The results in Iowa matter not for how many delegates for the nomination each candidate wins, but because the caucuses traditionally can make-or-break presidential campaigns. Barack Obama’s surprising victory in 2008 catapulted him to the White House, while Hillary Clinton’s inability to beat Bernie Sanders in 2016 were indicative of her struggle to win in the Midwest in the subsequent general election.

So after a year of electioneering, over 2100 candidate events and tens of thousands more campaign events, where do things stand? The two most recent polls showed support for the top four candidates ranging from 24 to 15 percent. For the campaigns of former Vice-President Joe Biden, Vermont Senator Bernie Sanders, former South Bend Mayor Pete Buttigieg, and Massachusetts Senator Elizabeth Warren, caucus night could be very unpredictable.

Nevertheless, some personal observations may help Lib Dem Voice readers analyse for themselves who may ‘take’ Iowa (in order of their current polling).


In urban areas, Joe Biden’s campaign presence has felt the least visible of the frontrunners, but he remains popular with older voters, and I suspect he might do very well in more rural parts of Iowa. Also, many Iowan Democrats want nothing more than to beat Trump in 2020, and could ‘lend’ Biden their support if they feel he is best placed to achieve this outcome. (Right: Jo Biden in Iowa City, Iowa, USA on August 7th 2019)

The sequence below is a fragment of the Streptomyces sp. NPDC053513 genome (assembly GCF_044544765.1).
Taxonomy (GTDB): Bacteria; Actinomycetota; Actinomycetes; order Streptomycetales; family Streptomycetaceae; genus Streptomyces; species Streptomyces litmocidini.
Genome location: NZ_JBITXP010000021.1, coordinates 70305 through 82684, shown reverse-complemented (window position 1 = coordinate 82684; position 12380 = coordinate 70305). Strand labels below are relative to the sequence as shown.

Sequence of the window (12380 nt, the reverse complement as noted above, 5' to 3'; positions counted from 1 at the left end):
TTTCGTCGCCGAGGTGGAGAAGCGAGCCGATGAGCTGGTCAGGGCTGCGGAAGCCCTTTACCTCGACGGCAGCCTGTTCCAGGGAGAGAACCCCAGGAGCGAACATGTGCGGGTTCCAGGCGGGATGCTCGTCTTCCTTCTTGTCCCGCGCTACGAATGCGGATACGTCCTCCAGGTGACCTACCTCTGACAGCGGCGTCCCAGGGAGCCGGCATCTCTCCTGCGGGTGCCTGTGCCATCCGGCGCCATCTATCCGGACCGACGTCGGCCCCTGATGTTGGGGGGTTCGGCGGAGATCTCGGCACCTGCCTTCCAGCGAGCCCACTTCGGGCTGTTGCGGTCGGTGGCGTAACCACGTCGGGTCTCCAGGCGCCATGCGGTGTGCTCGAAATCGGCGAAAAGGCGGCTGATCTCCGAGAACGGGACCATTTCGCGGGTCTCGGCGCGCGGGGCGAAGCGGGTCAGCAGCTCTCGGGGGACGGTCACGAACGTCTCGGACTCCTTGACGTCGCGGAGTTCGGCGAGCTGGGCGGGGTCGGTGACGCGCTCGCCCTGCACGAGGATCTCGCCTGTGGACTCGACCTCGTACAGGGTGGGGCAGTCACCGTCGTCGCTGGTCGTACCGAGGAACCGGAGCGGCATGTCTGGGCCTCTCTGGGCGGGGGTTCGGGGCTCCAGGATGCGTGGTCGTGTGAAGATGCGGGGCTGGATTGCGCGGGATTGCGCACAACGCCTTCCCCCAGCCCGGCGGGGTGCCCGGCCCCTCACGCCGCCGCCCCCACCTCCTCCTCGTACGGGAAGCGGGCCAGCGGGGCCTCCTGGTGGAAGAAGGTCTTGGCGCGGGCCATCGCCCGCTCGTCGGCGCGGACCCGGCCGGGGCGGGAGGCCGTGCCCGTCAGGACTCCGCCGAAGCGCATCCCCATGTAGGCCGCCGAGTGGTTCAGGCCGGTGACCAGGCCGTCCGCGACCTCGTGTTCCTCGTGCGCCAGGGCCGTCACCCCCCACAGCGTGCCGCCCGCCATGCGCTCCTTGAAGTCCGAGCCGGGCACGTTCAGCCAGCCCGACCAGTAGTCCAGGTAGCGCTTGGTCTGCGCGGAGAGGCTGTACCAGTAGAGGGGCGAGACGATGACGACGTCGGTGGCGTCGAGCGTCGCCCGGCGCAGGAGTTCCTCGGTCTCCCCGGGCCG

Bernie Sanders has had a noticeable core of supporters from the start (thanks to his distinctive platform and near universal name recognition) who seem committed to turning out on caucus night. So the question for his campaign is how many undecideds they can convince in the final weeks – and the challenge for other candidates is to beat his campaign’s get out the caucus operation.


Pete Buttigieg’s support visibly increased last autumn as he ended the year as the frontrunner. However, it feels like his support is slipping a bit, so it will be interesting to see how many of these 2019 supporters actually turn into 2020 caucus voters. Buttigieg probably has to win or finish a very strong second in Iowa in order to keep his momentum going.